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God’s Promise of Universal Peace – Br. David Vryhof

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Br. David Vryhof

Isaiah 2:1-5

Happy New Year!  

Today is the first day of Advent, the beginning of the Church’s calendar year.  The lectionary gives us a great gift when it begins the year with this short passage from the book of Isaiah: Isaiah 2:1-5.  Here we read the account of a vision given to Israel’s greatest prophet.  Isaiah sees a mountain – “the mountain of the Lord’s house” – raised high above all other mountains.  And to this place, he tells us, “all the nations” shall stream.  They will say to one another, “Come, let us go up to the mountain of the Lord, to the house of the God of Jacob, that he may teach us his ways and that we may walk in his paths.”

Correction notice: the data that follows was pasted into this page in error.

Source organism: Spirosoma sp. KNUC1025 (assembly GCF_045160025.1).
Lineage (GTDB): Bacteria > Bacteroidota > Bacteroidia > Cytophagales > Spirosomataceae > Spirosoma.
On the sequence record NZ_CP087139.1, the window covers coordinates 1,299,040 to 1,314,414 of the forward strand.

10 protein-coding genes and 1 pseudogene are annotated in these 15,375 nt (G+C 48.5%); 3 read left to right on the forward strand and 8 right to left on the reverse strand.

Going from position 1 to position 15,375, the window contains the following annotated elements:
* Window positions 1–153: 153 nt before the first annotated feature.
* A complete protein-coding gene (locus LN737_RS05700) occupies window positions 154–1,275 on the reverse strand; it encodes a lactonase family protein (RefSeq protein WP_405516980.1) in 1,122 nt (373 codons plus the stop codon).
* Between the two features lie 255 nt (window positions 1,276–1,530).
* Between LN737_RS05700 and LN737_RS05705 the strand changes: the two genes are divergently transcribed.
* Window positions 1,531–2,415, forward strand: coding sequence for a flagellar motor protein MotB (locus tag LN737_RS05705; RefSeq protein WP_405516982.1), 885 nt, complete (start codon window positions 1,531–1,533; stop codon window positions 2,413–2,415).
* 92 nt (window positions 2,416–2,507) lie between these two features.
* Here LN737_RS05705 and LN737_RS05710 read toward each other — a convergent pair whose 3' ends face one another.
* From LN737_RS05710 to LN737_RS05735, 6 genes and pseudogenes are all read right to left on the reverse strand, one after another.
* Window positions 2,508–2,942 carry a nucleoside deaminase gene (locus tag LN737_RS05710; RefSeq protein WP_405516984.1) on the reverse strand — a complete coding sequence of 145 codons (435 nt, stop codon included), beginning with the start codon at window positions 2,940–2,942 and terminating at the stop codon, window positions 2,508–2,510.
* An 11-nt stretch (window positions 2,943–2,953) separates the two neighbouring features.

The mountain Isaiah refers to is, of course, Mount Zion, on which stood the Temple, the dwelling place of God on earth.   The revelation given to Isaiah in this vision is that this mountain – “the mountain of the Lord’s house” – will be a source of wisdom and right judgment for all people.  The Law of Moses, given initially to the people of Israel, will instruct all the nations in the ways of God and teach them to walk in God’s paths.  The result of this will be universal peace, the promise of peace with justice, which will allow humankind to “beat their swords into ploughshares, and their spears into pruning-hooks,” so that “nation shall not lift up sword against nation, neither shall they learn war anymore.”